In his earlier Edgar Allan Poe films, Roger Corman took short stories by the great Gothic master and expanded them into full-length features. Here, by contrast, the stories stay short, the only other thing they have in common being the participation of Vincent Price.
In 'Morella', Price plays a tormented man forced to confront a dark family secret when his long-estranged daughter tracks him down. In 'The Black Cat', he's the rakish lover of the wife of Peter Lorre, who naturally plots a deadly revenge. And in the title role of 'The Facts in the Case of M. Valdemar', he tries to relieve chronic pain by asking Basil Rathbone to hypnotise him, something that leaves poor Valdemar hovering on the border between the dead and the living.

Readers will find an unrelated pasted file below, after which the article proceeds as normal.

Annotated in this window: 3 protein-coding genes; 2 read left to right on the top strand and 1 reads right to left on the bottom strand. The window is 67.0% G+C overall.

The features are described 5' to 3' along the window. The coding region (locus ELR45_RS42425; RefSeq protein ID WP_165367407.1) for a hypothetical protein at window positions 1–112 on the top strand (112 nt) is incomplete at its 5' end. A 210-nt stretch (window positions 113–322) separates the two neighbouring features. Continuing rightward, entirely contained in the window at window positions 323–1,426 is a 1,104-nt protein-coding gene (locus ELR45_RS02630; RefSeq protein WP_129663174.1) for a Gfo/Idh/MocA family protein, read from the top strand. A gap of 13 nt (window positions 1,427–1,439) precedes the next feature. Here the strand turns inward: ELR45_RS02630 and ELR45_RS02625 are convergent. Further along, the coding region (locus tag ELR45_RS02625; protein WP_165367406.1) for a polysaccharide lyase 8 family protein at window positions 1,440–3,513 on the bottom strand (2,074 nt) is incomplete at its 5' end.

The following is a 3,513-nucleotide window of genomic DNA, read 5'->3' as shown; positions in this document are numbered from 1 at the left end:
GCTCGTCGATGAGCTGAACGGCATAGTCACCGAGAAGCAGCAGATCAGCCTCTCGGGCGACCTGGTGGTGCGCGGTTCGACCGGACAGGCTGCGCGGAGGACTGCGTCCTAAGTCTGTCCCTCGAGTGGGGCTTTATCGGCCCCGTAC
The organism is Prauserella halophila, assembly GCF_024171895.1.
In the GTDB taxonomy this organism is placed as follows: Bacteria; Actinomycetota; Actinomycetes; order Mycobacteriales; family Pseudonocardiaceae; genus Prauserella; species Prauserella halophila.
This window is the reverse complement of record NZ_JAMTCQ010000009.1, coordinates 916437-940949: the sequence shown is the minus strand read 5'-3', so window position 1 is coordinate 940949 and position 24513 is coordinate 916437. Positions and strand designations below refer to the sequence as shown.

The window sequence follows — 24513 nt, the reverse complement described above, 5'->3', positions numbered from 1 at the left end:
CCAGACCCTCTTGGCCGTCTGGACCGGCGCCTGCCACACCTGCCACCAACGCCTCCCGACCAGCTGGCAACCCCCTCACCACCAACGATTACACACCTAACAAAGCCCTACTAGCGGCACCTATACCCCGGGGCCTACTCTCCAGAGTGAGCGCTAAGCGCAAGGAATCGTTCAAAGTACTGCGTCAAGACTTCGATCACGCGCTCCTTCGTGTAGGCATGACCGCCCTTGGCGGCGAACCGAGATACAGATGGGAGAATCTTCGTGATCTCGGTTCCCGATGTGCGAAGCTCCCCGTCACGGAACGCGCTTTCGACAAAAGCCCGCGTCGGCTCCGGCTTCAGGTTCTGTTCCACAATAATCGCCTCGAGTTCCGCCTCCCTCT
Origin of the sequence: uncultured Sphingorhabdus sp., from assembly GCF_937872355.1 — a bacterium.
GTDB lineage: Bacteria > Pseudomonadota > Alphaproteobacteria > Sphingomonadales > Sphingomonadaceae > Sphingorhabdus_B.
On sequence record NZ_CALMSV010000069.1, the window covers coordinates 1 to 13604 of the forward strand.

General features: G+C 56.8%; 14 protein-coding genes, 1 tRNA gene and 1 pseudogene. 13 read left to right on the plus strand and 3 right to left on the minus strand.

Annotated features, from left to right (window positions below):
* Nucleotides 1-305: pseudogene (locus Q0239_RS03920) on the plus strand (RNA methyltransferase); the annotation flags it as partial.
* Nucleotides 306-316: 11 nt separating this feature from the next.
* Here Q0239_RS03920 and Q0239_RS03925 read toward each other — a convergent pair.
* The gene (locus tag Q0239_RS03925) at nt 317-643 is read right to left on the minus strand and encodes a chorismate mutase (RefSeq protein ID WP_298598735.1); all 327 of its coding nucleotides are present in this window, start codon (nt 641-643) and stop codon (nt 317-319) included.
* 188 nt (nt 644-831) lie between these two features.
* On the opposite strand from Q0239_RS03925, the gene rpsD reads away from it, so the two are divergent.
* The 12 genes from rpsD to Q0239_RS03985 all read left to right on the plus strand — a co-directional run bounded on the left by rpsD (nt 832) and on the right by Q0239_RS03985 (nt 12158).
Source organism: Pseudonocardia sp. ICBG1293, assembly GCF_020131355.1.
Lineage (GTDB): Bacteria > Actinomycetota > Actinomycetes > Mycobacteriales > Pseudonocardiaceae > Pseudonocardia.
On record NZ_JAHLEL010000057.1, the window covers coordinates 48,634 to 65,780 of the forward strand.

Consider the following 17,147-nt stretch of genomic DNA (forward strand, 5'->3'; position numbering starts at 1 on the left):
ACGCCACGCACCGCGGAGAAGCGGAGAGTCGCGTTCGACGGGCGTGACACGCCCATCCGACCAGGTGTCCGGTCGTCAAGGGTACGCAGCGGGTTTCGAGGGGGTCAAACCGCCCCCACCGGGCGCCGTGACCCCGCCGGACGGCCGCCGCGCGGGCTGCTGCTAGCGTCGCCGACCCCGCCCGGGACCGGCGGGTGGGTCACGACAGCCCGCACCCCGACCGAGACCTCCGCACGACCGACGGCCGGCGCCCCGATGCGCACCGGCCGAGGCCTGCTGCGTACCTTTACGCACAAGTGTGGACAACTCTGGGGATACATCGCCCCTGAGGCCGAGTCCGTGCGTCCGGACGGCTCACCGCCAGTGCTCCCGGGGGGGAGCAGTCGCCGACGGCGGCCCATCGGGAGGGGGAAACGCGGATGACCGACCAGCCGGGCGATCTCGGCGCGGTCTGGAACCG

Corman's previous Poe films were played completely straight, and parts of Tales of Terror are as authentically creepy as any of them. But he also stirred comedy into the Poe brew for the first time, particularly in the scenes between Price and Lorre.